Can’t property tax revenues cover unmet community needs?

Property tax is the largest (39%) and most stable source of revenue for the City’s General Fund. Property tax revenue is driven by changes in assessed value as determined by the San Luis Obispo County Assessor’s Office. While the FY 2020-21 budget assumes a growth rate of 5% in property tax revenue, due to the unknown short and long-term impacts of COVID-19, assessed property value and the corresponding property tax revenue could decrease in the following year(s). As part of the General Fund, these revenues are used for important City services, projects and programs, including policing and public safety, community development and parks and recreation programs.

For additional information on the City’s current budget, you can review and download the FY 2020-21 Adopted Budget.

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1. Why is Measure F-20 on the November 2020 ballot?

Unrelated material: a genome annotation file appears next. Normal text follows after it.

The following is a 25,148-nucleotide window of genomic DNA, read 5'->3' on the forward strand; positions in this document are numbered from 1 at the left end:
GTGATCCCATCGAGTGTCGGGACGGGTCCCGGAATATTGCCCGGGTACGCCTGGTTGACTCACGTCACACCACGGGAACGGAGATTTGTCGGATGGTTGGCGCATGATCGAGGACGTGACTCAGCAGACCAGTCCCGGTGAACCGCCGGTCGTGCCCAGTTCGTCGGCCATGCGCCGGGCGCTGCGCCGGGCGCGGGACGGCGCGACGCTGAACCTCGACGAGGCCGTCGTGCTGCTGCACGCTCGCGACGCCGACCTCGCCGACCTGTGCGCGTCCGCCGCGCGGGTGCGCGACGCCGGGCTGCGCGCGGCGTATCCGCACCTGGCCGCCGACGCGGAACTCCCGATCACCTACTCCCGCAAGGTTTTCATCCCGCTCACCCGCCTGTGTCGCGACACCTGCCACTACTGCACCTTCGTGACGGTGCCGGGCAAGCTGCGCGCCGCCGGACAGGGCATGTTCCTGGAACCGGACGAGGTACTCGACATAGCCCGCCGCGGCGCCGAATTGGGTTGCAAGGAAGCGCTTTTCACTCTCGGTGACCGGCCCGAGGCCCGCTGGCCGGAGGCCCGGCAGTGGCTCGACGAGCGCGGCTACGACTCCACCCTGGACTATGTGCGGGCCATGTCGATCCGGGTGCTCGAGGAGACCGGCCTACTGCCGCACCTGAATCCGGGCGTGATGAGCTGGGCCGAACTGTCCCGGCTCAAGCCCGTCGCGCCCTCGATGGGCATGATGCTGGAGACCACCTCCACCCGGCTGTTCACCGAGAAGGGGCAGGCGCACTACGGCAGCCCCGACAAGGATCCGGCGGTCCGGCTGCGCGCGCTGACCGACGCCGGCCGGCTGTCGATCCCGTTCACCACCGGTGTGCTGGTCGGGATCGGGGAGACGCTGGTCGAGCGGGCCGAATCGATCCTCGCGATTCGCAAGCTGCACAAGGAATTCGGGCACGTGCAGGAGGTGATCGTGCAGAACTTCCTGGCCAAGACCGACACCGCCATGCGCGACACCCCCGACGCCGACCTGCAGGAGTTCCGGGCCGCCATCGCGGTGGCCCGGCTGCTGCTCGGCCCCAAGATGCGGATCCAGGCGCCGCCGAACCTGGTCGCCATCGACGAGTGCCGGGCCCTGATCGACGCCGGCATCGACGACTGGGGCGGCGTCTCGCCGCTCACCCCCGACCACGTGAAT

2. What are some of the financial challenges facing Grover Beach?
3. What may happen if Measure F-20 doesn’t pass?
4. How will Measure F-20 appear on the November 2020 ballot?
5. Is Measure F-20 a general tax or a special tax?
6. How will Measure F-20 impact me?
7. Will there be any safeguards in place to ensure Measure F-20 revenues are appropriately spent?
8. How is the revenue estimate calculated?
9. Is Measure F-20 intended to address budget shortfalls related to fiscal impacts of COVID-19?
10. Why does the City need additional funding for street repairs? Doesn't Measure K-14 cover these projects?
11. What would Measure F-20 funds address that our cannabis tax does not?
12. Can’t property tax revenues cover unmet community needs?
13. What are transient occupancy tax (TOT) revenues being used for?
14. What could Measure F-20 help fund?
15. How is the City informing the Grover Beach community about Measure F-20?